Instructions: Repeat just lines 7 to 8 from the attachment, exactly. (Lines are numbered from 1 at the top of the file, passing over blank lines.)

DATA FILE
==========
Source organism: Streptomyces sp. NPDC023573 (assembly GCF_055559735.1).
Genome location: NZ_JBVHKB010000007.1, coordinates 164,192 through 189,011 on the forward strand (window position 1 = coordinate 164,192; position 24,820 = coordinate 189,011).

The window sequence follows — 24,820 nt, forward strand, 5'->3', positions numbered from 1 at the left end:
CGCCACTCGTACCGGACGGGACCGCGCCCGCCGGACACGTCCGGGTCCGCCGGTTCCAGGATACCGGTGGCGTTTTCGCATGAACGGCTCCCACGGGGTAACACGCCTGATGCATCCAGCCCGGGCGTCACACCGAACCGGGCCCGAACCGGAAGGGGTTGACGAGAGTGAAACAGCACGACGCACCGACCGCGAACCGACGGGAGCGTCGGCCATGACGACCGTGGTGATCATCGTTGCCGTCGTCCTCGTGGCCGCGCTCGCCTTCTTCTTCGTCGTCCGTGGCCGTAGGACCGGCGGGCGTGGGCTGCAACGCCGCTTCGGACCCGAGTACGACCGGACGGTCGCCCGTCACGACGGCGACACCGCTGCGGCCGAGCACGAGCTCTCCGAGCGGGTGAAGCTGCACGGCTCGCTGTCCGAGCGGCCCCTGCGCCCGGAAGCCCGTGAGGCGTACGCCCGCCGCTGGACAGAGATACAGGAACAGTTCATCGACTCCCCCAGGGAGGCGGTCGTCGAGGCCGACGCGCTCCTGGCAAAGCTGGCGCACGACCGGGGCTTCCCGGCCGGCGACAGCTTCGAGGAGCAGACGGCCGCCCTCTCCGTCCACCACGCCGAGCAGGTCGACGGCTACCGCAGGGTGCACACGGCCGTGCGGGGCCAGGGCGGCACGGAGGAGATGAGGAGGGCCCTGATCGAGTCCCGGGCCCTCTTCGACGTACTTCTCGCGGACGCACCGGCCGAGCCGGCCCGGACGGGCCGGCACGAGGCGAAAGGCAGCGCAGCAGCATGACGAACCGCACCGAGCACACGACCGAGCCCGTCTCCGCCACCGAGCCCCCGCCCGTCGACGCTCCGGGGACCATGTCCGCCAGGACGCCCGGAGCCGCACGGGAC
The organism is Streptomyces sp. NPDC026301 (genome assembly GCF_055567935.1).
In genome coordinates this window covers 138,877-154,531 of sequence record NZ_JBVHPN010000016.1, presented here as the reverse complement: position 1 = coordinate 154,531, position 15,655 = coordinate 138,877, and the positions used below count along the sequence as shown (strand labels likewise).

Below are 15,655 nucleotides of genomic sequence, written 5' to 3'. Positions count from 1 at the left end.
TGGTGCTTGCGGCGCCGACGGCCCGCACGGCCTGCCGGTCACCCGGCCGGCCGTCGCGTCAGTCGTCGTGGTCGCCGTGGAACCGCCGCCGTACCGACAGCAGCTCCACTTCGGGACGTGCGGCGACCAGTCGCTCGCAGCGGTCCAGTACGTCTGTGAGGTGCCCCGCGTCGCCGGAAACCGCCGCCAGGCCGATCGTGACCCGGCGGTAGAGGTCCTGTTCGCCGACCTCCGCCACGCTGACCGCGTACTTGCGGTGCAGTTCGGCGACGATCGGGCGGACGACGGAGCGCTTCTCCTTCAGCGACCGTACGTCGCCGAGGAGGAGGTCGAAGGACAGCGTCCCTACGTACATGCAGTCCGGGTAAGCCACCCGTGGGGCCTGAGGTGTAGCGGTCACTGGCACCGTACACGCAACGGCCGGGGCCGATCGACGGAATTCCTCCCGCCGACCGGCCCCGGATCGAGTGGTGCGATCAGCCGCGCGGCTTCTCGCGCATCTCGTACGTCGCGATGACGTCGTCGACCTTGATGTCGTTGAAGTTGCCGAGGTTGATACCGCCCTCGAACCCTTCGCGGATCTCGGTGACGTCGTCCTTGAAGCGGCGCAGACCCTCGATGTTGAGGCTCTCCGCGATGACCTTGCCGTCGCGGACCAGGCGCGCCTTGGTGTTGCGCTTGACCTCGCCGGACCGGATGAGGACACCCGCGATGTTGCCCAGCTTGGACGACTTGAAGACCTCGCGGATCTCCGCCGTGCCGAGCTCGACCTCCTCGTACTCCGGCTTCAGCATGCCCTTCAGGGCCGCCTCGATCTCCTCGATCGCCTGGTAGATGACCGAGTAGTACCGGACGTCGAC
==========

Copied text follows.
Below are 15,655 nucleotides of genomic sequence, written 5' to 3'. Positions count from 1 at the left end.
TGGTGCTTGCGGCGCCGACGGCCCGCACGGCCTGCCGGTCACCCGGCCGGCCGTCGCGTCAGTCGTCGTGGTCGCCGTGGAACCGCCGCCGTACCGACAGCAGCTCCACTTCGGGACGTGCGGCGACCAGTCGCTCGCAGCGGTCCAGTACGTCTGTGAGGTGCCCCGCGTCGCCGGAAACCGCCGCCAGGCCGATCGTGACCCGGCGGTAGAGGTCCTGTTCGCCGACCTCCGCCACGCTGACCGCGTACTTGCGGTGCAGTTCGGCGACGATCGGGCGGACGACGGAGCGCTTCTCCTTCAGCGACCGTACGTCGCCGAGGAGGAGGTCGAAGGACAGCGTCCCTACGTACATGCAGTCCGGGTAAGCCACCCGTGGGGCCTGAGGTGTAGCGGTCACTGGCACCGTACACGCAACGGCCGGGGCCGATCGACGGAATTCCTCCCGCCGACCGGCCCCGGATCGAGTGGTGCGATCAGCCGCGCGGCTTCTCGCGCATCTCGTACGTCGCGATGACGTCGTCGACCTTGATGTCGTTGAAGTTGCCGAGGTTGATACCGCCCTCGAACCCTTCGCGGATCTCGGTGACGTCGTCCTTGAAGCGGCGCAGACCCTCGATGTTGAGGCTCTCCGCGATGACCTTGCCGTCGCGGACCAGGCGCGCCTTGGTGTTGCGCTTGACCTCGCCGGACCGGATGAGGACACCCGCGATGTTGCCCAGCTTGGACGACTTGAAGACCTCGCGGATCTCCGCCGTGCCGAGCTCGACCTCCTCGTACTCCGGCTTCAGCATGCCCTTCAGGGCCGCCTCGATCTCCTCGATCGCCTGGTAGATGACCGAGTAGTACCGGACGTCGAC